Diet

Ron Lowe

Registered User
Apr 27, 2003
1
Worcester
My wife has had Alzheimers for approximatley 3 years she has just changed medication from Aricept to Ebixa, she is not on full dossage yet but i am currently reading a book called (OPTIMUM NUTRITION FOR THE MIND By Patrick Holford). This basically gives ways of help by diet the book itself is very complicated and i feel if anyone has explored this avenue wheter there is some diet sheets available that i could follow . The transfer to the new medication has brought a deteration in her ability to coordinate with regard to walking.
Any experiances or advice would be welcome.
 

CraigC

Registered User
Mar 21, 2003
6,630
London
Hi Ron,

firstly, I hope someone can pass on more information to help you out with information regarding the walking and diet issues.

But I just thought I'd pass on my comments. Now I thought Ebixa is supposed to help with cordination difficulties and the following link describes this as a postive feature of the drug:

Ebixa Information

Also found this article which you may find of interest:

Alzheimers Diet Info

I hope someone pipes up with more specific help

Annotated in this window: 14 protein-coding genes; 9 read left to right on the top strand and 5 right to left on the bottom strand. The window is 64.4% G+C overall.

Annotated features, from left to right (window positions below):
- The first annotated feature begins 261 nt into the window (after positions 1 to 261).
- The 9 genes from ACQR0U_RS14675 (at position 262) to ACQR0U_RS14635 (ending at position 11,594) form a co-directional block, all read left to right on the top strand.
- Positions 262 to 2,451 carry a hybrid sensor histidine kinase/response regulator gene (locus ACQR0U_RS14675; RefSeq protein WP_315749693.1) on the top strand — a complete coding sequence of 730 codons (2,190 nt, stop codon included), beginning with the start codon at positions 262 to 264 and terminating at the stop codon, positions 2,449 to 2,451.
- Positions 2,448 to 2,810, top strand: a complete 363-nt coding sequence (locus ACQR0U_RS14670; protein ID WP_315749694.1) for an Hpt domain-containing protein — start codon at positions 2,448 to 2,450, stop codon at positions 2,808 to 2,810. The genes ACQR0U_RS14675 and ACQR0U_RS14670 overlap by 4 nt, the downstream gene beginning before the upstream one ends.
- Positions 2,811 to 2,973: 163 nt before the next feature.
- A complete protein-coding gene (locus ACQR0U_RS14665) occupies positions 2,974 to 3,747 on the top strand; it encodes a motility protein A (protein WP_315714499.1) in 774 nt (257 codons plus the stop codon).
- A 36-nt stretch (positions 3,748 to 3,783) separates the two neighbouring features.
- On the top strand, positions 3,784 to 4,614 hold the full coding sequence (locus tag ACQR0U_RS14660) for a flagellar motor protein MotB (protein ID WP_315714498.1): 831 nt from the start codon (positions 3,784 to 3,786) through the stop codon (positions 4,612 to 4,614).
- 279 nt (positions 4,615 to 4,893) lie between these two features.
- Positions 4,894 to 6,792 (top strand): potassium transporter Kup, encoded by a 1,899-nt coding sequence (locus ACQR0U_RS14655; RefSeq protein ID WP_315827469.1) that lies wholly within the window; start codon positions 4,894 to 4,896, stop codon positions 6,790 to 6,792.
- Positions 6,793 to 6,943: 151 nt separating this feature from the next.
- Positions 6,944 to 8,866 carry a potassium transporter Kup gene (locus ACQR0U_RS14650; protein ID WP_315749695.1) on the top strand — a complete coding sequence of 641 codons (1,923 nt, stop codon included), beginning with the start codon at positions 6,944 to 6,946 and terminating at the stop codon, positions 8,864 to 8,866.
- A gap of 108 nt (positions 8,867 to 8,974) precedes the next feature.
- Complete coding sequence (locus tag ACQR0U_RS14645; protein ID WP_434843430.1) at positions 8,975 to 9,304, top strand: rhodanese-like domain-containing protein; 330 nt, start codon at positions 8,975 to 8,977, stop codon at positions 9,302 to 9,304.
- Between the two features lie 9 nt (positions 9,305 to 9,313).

Kind Regards
Craig
 

Meldrew

Registered User
Apr 28, 2003
53
London
Ebixa/diet

Hello Ron
Sorry to learn that your wife is having a poor reaction to Ebixa - perhaps there could be another underlying medical reason? or if she is also on another medication the combination of drugs could cause adverse effects, dizziness is a recognised side effect that some people experience when taking Ebixa - probably best to get this checked by her doctor if you haven't done so already.

With regard to diet. I suggest you approach this with some caution. There are all sorts of unsubstantiated claims about what particular diets and/or dietary supplements can do and these are based on some pretty ropey research - if any research at all. Generally, if you scratch the surface, you'll find that the person writing about them has a vested interest in marketing them too.

Whilst there is emerging research to suggest that diet and lifestyle factors linked to heart disease are increasingly important in minimising the risk of dementia the claim that Alzheimer's is largely a preventable disease is misleading.

Generally speaking, in terms of diet, the usual sort of 'healthy diet' rules apply. A healthy diet being only as healthy as the food that is actually eaten. You could try asking your gp surgery if there is a dietician/ nutriotionist, to whom your wife could be referred to get some sound and practical advice.

It is sometimes helpful to give vitamin supplements to people in the later stages of dementia, but it would be best to speak to your wife’s doctor first. He or she will be able to advise you on which supplements, if any, might be best for her.
The Royal College of Psychiatrist website has some handy qs&as about eating http://www.rcpsych.ac.uk/college/faculty/dementia/four/five.htm

hope that's of some help
 

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